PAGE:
Zhoosh it up with whipped topping
Remove the crumble from the oven and allow it to cool. A squirt of whipped topping or a scoop of ice cream is the best way to top off this sweet and tart dessert. Enjoy!
Plum-Cardamom Crumble with PistachiosCourse: DessertCuisine: AmericanDifficulty: Easy
This easy-to-make crumble makes the most of fresh ripe plums. The exotic aroma and earthy taste of cardamom combined with the crunch of the pistachios create a very impressive dessert.
3 lb. ripe plums, sliced 1/3″ thick (about 8 cups)
1 lemon, zested and juiced (2 tablespoons juice and 2 teaspoons zest)
1/4 cup cornstarch
1/2 cup plus 1/3 cup (packed) light brown sugar
1 teaspoon kosher salt, divided
1 teaspoon ground cardamom, divided
3/4 cup all-purpose flour
6 Tablespoons chilled unsalted butter, cut into small cubes
1/4 cup coarsely chopped pistachios
- Prep: Preheat oven to 350°F. Slice (or chop, it’s okay to be messy) plums, discarding the pit. Zest and juice one lemon. Cut butter in small cubes. Roughly chop the pistachios
- Toss plums, lemon zest, lemon juice, cornstarch, 1/2 cup brown sugar, 1/2 teaspoon salt, and 1/4 teaspoon cardamom in a large bowl. Meanwhile, pulse flour and remaining 1/3 cup brown sugar, 1/2 teaspoon salt, and 3/4 teaspoon cardamom in a food processor to combine. Add butter and pulse until the mixture is very sandy and starts to form larger clumps.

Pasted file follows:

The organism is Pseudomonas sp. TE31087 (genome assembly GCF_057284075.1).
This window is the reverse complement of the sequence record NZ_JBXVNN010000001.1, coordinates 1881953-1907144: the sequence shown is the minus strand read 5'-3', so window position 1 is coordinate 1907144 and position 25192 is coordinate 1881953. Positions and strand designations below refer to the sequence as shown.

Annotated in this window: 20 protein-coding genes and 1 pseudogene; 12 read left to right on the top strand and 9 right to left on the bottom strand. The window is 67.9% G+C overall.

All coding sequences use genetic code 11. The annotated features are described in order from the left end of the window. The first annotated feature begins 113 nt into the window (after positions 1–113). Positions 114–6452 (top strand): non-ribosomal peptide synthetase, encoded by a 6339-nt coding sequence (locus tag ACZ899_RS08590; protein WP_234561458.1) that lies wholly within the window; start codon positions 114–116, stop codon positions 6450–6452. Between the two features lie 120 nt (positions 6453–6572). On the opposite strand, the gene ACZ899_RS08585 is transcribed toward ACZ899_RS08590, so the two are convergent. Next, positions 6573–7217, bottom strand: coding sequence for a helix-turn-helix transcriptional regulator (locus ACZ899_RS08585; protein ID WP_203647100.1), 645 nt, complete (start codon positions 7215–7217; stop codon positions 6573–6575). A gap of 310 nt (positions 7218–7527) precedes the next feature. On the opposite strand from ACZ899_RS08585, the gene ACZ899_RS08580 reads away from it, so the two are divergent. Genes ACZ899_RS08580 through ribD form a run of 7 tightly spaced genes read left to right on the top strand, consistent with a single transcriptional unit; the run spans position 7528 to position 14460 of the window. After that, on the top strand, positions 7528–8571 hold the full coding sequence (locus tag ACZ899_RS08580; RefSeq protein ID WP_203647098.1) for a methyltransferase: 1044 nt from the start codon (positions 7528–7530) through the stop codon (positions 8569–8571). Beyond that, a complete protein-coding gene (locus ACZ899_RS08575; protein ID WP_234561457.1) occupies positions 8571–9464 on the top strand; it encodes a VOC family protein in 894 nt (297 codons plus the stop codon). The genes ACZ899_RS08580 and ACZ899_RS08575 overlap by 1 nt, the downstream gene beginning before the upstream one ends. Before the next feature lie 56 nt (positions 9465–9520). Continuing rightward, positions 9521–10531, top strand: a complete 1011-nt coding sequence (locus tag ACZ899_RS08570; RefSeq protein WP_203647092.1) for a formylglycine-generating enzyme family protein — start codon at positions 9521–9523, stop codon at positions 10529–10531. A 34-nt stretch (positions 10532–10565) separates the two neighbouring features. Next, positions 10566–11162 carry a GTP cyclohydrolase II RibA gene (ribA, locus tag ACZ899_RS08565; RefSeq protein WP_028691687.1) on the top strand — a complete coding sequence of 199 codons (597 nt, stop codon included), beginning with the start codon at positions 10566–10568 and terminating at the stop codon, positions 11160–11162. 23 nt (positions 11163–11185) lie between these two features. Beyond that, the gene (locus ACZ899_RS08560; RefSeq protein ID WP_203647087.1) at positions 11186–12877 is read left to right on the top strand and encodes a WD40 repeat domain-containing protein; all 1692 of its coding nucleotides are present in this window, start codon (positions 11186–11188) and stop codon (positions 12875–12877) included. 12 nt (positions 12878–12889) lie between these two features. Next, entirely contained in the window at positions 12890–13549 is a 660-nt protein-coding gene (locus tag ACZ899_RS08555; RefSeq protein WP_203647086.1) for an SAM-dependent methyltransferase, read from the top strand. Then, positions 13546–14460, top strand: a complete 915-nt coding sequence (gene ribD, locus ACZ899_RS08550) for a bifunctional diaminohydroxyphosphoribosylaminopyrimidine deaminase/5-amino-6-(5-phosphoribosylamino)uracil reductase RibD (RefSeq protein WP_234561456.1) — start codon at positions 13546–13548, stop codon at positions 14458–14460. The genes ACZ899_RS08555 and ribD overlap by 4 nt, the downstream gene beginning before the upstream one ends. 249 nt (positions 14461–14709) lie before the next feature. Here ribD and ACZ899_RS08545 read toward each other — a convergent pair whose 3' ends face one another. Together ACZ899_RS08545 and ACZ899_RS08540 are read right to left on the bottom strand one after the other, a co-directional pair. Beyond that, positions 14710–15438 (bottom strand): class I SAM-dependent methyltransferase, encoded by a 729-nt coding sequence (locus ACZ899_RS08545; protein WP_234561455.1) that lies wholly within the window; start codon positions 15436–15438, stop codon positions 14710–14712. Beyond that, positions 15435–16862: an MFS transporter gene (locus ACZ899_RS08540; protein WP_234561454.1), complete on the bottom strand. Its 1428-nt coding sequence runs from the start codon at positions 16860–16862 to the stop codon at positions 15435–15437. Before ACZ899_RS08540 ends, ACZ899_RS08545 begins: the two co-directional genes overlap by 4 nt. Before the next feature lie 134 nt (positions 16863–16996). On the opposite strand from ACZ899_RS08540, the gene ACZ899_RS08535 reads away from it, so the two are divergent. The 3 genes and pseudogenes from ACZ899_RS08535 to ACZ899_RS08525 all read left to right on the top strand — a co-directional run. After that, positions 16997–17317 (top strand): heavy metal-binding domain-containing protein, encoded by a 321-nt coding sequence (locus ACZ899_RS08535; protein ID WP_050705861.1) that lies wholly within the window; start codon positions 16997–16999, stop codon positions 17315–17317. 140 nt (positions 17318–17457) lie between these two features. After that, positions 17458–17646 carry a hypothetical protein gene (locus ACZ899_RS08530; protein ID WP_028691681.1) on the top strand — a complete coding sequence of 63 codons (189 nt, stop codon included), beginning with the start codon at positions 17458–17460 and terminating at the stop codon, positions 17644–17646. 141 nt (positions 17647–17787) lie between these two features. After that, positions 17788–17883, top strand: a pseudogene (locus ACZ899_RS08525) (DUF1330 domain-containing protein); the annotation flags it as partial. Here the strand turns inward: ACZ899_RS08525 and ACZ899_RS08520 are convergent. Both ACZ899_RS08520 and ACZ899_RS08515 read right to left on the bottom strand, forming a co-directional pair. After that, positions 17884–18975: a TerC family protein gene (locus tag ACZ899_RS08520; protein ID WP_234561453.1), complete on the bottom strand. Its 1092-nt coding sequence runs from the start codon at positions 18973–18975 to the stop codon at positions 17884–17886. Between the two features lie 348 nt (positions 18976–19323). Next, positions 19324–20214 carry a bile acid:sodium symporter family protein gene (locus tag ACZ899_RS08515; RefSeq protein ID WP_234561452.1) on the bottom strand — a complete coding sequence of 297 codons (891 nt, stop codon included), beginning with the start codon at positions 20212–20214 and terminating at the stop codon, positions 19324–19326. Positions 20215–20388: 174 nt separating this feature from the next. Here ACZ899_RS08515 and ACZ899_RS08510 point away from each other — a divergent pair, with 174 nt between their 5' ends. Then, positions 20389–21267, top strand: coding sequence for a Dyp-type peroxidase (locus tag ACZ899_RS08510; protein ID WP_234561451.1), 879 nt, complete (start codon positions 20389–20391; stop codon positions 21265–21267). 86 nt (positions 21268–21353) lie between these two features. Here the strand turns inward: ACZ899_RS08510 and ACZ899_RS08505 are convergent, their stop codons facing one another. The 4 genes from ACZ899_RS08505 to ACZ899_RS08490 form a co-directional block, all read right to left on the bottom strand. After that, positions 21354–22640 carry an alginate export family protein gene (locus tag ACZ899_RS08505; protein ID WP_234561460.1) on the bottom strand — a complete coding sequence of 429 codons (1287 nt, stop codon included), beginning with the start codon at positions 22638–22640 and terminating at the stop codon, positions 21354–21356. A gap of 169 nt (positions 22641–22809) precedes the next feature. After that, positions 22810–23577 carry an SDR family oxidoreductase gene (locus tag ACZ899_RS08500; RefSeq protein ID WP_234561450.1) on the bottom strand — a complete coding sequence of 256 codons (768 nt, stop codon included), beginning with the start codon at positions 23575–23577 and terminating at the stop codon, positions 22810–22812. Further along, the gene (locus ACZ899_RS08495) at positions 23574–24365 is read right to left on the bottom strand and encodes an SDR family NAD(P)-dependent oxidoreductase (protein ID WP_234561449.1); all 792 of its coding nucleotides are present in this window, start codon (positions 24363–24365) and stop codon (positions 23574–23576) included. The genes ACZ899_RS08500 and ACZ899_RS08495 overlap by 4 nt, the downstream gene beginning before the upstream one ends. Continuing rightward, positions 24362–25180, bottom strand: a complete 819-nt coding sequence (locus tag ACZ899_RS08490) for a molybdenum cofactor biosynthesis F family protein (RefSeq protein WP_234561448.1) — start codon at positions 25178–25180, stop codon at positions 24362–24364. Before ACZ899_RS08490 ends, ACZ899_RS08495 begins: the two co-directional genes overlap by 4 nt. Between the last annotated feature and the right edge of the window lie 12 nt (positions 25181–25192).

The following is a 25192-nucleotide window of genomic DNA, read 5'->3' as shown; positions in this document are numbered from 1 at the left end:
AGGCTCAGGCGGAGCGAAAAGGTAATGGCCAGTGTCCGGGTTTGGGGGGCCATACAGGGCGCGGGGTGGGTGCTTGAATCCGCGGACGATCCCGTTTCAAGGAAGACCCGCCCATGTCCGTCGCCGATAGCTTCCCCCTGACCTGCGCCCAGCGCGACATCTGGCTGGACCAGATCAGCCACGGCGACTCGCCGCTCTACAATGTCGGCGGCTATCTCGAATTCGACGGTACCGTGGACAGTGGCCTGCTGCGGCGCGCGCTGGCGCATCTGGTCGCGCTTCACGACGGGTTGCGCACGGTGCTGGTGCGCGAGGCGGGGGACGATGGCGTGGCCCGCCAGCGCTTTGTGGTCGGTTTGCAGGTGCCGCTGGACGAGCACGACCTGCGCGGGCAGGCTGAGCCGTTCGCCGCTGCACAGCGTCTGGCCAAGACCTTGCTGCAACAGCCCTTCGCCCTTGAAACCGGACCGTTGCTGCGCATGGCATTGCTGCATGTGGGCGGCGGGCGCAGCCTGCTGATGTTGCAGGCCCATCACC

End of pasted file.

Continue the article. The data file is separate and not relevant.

- Transfer plums and their juices to a 2 – 2½ quart baking dish. Scatter the topping over the fruit, squeezing small fistfuls in your hand to bring it together, then breaking into smaller pieces of varying sizes. Sprinkle pistachios evenly over the topping. Bake the crumble until juices are thickened and bubbling and the top is golden brown, 45-55 minutes. Let cool slightly.
- Lemon: Fresh is best, plus it provides both the juice and the zest, but bottled lemon juice is fine and it’s okay to omit the lemon zest.
- Cardamom: Ground cinnamon also works
- Pistachio: Substitute toasted walnuts